Cities are taking steps to combat climate change, given the scant progress made by international treaty negotiations. Los Angeles, California, home to around 4 million people, has one of the most ambitious targets: to reduce greenhouse-gas emissions by 35% below 1990 levels by 2030. The city has calculated its carbon 'footprint' and found that road vehicles constitute 47% of total carbon dioxide emissions, and that electricity consumption constitutes 32% (1). So how should Los Angeles target its policies?
Knowing that certain roads, types of vehicle or parts of a city dominate road emissions and why people drive at specific times would tell city planners where and how to lower emissions efficiently. Improvements in traffic congestion, air quality, pedestrian conditions, and noise pollution could be aligned. But tracking emissions road by road and building by building is beyond the capacity of most cities.
Luckily, scientists are gathering the data that city managers need--in studies that match sources of C[O.sub.2] and methane with atmospheric concentrations. Now the research community needs to translate this information into a form that city managers can use. Emissions data need to be merged with socio-economic information such as income, property ownership or travel habits, and placed in software tools that can query policy options and weigh up costs and benefits. And scientists should help municipalities to raise awareness of the power of detailed emissions data in tailoring climate and development policies.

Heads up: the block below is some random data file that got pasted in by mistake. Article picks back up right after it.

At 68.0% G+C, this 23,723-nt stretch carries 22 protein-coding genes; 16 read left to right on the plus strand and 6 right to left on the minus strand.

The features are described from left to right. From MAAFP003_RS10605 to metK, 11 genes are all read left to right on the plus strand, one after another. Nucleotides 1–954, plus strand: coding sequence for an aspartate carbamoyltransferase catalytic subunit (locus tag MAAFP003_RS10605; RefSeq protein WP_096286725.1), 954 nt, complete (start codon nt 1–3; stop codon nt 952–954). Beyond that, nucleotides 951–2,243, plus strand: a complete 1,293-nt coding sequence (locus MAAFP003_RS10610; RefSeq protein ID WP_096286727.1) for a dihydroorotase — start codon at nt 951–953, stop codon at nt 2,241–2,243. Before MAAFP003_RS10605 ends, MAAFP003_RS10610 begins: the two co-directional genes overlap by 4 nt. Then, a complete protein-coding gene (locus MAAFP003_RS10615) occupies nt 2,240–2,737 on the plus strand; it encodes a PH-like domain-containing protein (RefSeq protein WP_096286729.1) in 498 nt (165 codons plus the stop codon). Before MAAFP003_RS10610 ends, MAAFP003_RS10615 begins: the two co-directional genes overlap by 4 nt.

Cities account for more than 70% of global fossil-fuel C[O.sub.2] emissions, the main driver of climate change. If the top 50 emitting cities were counted as one country, that 'nation' would rank third in emissions behind China and the United States (2). Urban areas are set to triple globally by 2030 (ref. 3).
Much of this emitting landscape falls within the control of mayors, city planners, businesses and community groups that have responsibility for residents' health and well-being. A 2014 survey lists 228 global cities--representing nearly half a billion people--that have pledged reductions equivalent to 454 megatonnes of C[O.sub.2] per year by 2020 (see go.nature.com/inaxr4). Shenzhen in China, for example, aims to put an extra 35,000 electric vehicles on the road...
You Are Viewing A Preview Page of the Full ArticleThe article found is from the Academic OneFile database.
You may need to log in through your institution or contact your library to obtain proper credentials.